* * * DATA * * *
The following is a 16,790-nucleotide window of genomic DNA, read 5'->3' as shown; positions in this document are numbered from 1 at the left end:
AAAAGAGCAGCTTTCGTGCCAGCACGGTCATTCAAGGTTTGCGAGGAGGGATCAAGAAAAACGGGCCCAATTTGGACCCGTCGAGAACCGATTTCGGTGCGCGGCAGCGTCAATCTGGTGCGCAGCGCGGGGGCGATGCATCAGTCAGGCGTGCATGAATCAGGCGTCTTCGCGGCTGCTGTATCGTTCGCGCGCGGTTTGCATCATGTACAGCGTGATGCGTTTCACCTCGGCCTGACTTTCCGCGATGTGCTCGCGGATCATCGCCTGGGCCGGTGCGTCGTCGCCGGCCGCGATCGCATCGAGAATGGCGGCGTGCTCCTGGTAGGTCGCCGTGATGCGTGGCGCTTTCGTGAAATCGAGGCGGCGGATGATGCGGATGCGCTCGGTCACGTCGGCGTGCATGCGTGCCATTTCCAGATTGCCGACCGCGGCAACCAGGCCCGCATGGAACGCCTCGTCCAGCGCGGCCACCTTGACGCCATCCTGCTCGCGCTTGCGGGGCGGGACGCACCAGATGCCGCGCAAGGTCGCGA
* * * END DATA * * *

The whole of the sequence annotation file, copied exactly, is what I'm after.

The following is a 16,790-nucleotide window of genomic DNA, read 5'->3' as shown; positions in this document are numbered from 1 at the left end:
AAAAGAGCAGCTTTCGTGCCAGCACGGTCATTCAAGGTTTGCGAGGAGGGATCAAGAAAAACGGGCCCAATTTGGACCCGTCGAGAACCGATTTCGGTGCGCGGCAGCGTCAATCTGGTGCGCAGCGCGGGGGCGATGCATCAGTCAGGCGTGCATGAATCAGGCGTCTTCGCGGCTGCTGTATCGTTCGCGCGCGGTTTGCATCATGTACAGCGTGATGCGTTTCACCTCGGCCTGACTTTCCGCGATGTGCTCGCGGATCATCGCCTGGGCCGGTGCGTCGTCGCCGGCCGCGATCGCATCGAGAATGGCGGCGTGCTCCTGGTAGGTCGCCGTGATGCGTGGCGCTTTCGTGAAATCGAGGCGGCGGATGATGCGGATGCGCTCGGTCACGTCGGCGTGCATGCGTGCCATTTCCAGATTGCCGACCGCGGCAACCAGGCCCGCATGGAACGCCTCGTCCAGCGCGGCCACCTTGACGCCATCCTGCTCGCGCTTGCGGGGCGGGACGCACCAGATGCCGCGCAAGGTCGCGA